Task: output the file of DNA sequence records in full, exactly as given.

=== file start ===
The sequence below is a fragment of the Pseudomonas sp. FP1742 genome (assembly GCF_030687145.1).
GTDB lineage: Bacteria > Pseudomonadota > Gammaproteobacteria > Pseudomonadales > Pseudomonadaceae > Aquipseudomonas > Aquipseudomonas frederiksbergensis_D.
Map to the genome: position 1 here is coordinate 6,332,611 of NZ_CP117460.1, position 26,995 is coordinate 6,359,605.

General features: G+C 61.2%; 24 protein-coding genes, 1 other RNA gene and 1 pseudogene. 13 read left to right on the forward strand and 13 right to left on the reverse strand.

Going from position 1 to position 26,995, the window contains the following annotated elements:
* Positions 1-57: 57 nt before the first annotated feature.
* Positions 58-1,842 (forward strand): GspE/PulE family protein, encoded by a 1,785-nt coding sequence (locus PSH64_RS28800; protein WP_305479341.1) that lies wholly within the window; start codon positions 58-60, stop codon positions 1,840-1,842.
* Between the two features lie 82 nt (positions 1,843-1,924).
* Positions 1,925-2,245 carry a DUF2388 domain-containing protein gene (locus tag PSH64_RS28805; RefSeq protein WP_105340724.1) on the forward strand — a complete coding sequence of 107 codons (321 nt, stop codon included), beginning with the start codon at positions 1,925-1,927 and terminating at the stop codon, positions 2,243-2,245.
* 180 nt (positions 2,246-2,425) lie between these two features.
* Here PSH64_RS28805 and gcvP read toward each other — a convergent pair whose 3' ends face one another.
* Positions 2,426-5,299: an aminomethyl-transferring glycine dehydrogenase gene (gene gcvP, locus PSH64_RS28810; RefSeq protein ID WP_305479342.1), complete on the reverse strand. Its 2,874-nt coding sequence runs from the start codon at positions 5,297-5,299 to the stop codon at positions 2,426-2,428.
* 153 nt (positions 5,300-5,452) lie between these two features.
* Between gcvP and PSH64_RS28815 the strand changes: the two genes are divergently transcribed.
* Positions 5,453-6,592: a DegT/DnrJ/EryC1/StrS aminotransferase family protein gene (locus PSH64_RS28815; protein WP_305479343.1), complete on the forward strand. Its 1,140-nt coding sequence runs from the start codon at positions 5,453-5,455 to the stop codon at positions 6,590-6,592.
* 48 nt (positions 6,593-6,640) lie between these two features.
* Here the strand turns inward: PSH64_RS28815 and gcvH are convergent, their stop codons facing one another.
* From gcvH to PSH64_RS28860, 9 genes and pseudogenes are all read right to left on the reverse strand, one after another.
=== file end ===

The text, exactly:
The sequence below is a fragment of the Pseudomonas sp. FP1742 genome (assembly GCF_030687145.1).
GTDB lineage: Bacteria > Pseudomonadota > Gammaproteobacteria > Pseudomonadales > Pseudomonadaceae > Aquipseudomonas > Aquipseudomonas frederiksbergensis_D.
Map to the genome: position 1 here is coordinate 6,332,611 of NZ_CP117460.1, position 26,995 is coordinate 6,359,605.

General features: G+C 61.2%; 24 protein-coding genes, 1 other RNA gene and 1 pseudogene. 13 read left to right on the forward strand and 13 right to left on the reverse strand.

Going from position 1 to position 26,995, the window contains the following annotated elements:
* Positions 1-57: 57 nt before the first annotated feature.
* Positions 58-1,842 (forward strand): GspE/PulE family protein, encoded by a 1,785-nt coding sequence (locus PSH64_RS28800; protein WP_305479341.1) that lies wholly within the window; start codon positions 58-60, stop codon positions 1,840-1,842.
* Between the two features lie 82 nt (positions 1,843-1,924).
* Positions 1,925-2,245 carry a DUF2388 domain-containing protein gene (locus tag PSH64_RS28805; RefSeq protein WP_105340724.1) on the forward strand — a complete coding sequence of 107 codons (321 nt, stop codon included), beginning with the start codon at positions 1,925-1,927 and terminating at the stop codon, positions 2,243-2,245.
* 180 nt (positions 2,246-2,425) lie between these two features.
* Here PSH64_RS28805 and gcvP read toward each other — a convergent pair whose 3' ends face one another.
* Positions 2,426-5,299: an aminomethyl-transferring glycine dehydrogenase gene (gene gcvP, locus PSH64_RS28810; RefSeq protein ID WP_305479342.1), complete on the reverse strand. Its 2,874-nt coding sequence runs from the start codon at positions 5,297-5,299 to the stop codon at positions 2,426-2,428.
* 153 nt (positions 5,300-5,452) lie between these two features.
* Between gcvP and PSH64_RS28815 the strand changes: the two genes are divergently transcribed.
* Positions 5,453-6,592: a DegT/DnrJ/EryC1/StrS aminotransferase family protein gene (locus PSH64_RS28815; protein WP_305479343.1), complete on the forward strand. Its 1,140-nt coding sequence runs from the start codon at positions 5,453-5,455 to the stop codon at positions 6,590-6,592.
* 48 nt (positions 6,593-6,640) lie between these two features.
* Here the strand turns inward: PSH64_RS28815 and gcvH are convergent, their stop codons facing one another.
* From gcvH to PSH64_RS28860, 9 genes and pseudogenes are all read right to left on the reverse strand, one after another.